Bp Says We'Ve Already Reached Peak Oil:
BP is saying the quiet part loud: In the 2020 Energy Outlook report the energy giant published this week, it said that the world may have reached peak oil.
The covid-19 pandemic has done a serious number on the oil industry, with demand falling to historic lows amid lockdowns and prices falling into negative territory. In a report on Tuesday, the International Energy Agency warned that for the oil industry, the "path ahead is treacherous," reducing its forecast for global oil demand in 2020 by 200,000 barrels per day. And on Monday, OPEC lowered its predictions of demand in 2020 by 400,000 barrels per day.
In BP's new report, analysts said the market may never recover from this damage. The authors lay out three possible scenarios for the world's energy usage between now and 2050, which illustrate a rapid, moderate, and slow transition to renewables. The first two scenarios show demand for oil steeply falling over the next three decades. But even under the firm's most "optimistic" scenario for Big Oil where climate action doesn't accelerate, oil demand will plateau at 2019 levels before declining in 2035.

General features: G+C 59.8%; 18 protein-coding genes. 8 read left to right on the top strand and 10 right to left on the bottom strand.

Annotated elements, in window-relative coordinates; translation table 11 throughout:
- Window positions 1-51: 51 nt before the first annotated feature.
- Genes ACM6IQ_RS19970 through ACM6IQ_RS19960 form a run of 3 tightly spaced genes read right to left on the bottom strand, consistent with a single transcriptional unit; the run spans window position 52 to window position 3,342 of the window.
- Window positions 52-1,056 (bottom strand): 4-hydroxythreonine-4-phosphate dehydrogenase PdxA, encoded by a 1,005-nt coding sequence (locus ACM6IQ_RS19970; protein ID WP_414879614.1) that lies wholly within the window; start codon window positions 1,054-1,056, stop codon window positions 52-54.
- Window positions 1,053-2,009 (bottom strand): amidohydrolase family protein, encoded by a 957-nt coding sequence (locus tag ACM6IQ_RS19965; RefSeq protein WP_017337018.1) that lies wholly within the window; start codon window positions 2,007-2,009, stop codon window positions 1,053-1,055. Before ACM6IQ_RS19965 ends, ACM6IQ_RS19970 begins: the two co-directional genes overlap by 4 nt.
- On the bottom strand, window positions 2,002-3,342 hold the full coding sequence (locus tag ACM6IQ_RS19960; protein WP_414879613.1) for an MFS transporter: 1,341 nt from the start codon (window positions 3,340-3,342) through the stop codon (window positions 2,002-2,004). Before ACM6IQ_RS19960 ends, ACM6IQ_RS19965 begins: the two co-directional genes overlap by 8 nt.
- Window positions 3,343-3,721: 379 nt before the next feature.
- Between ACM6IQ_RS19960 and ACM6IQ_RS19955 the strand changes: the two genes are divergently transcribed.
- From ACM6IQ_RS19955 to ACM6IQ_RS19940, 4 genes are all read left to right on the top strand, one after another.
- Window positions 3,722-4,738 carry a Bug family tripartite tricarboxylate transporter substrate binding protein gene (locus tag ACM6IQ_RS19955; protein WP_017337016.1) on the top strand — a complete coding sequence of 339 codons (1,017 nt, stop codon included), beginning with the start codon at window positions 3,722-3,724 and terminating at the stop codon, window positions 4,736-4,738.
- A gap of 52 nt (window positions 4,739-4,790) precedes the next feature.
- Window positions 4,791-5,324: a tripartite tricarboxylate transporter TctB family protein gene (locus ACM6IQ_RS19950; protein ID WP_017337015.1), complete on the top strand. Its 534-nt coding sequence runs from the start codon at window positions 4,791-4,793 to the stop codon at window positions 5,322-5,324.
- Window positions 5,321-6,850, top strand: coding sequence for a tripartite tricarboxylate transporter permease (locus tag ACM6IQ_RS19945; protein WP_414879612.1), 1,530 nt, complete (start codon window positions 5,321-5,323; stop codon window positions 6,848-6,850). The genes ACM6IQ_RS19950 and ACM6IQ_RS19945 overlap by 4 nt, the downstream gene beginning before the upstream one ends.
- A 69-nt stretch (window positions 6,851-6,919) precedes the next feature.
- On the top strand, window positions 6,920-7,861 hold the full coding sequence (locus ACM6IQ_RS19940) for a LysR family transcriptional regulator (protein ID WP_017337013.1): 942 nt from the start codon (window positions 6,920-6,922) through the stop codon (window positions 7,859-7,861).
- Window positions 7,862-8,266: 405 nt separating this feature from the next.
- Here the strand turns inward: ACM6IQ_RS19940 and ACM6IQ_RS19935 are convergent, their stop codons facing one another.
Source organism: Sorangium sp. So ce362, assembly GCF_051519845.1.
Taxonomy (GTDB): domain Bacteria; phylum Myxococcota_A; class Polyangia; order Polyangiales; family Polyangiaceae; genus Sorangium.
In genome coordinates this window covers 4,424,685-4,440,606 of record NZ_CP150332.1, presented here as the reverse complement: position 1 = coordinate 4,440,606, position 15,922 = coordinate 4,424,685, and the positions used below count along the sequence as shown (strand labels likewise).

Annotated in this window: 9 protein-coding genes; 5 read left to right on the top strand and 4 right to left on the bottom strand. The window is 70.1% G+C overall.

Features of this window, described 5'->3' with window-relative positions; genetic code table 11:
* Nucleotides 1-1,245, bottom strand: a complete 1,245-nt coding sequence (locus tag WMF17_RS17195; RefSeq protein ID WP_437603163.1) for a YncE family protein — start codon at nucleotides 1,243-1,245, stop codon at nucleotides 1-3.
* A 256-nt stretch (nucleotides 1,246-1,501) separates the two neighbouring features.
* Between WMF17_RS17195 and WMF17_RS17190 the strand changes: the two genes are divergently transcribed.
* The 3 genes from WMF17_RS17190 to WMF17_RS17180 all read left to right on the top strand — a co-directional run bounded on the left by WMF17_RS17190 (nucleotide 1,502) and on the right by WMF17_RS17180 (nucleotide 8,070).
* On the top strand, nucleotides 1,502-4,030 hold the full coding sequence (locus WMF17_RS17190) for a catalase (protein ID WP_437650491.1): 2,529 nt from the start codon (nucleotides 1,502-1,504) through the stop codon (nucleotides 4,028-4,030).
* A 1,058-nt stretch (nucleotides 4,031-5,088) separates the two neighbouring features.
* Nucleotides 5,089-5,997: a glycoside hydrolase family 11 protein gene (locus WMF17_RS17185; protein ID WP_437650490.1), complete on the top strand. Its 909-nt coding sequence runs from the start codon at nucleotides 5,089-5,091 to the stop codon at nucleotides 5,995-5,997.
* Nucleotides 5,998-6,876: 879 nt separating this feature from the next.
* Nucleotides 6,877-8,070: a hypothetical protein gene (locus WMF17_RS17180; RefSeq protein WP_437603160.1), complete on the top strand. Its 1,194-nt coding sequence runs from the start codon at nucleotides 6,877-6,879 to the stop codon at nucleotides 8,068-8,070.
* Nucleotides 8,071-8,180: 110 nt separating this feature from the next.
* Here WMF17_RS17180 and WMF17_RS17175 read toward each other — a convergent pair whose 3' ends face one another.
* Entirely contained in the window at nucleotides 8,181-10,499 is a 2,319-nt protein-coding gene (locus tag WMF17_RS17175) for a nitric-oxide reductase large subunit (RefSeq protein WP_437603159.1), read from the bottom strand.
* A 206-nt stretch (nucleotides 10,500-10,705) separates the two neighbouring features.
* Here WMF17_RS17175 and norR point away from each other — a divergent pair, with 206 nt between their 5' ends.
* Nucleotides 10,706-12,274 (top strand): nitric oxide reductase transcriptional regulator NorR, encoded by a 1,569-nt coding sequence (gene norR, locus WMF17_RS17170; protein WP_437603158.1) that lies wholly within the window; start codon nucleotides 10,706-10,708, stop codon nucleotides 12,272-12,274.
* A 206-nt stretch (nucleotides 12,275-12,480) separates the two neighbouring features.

This is a vastly different picture from the one the firm sketched in its last outlook report just one year ago, which predicted oil consumption would continue to grow over the next decade, peaking sometime in the 2030s.
(Score: 1) by khallow on Tuesday September 22 2020, @07:21PM (2 children)
(Score: 0) by Anonymous Coward on Tuesday September 22 2020, @08:32PM (1 child)
And as others have pointed out in the comments, "peak oil" doesn't mean what you are saying, nor by extension, "peak coal."
"The concept of peak oil is often credited to geologist M. King Hubbert whose 1956 paper first presented a formal theory. Peak oil occurs when the cost of oil extraction exceeds the price consumers will pay."
It's all about the available resource "running out" because the remaining resources are difficult (and therefore more costly) to access.
Numbskulls use the phrase "peak oil" to mean whatever they want, but basically as a catch-all perjorative against the oil industry.
(Score: 1) by khallow on Tuesday September 22 2020, @10:25PM
That's still true in demand-driven peak oil. You're going nowhere with this.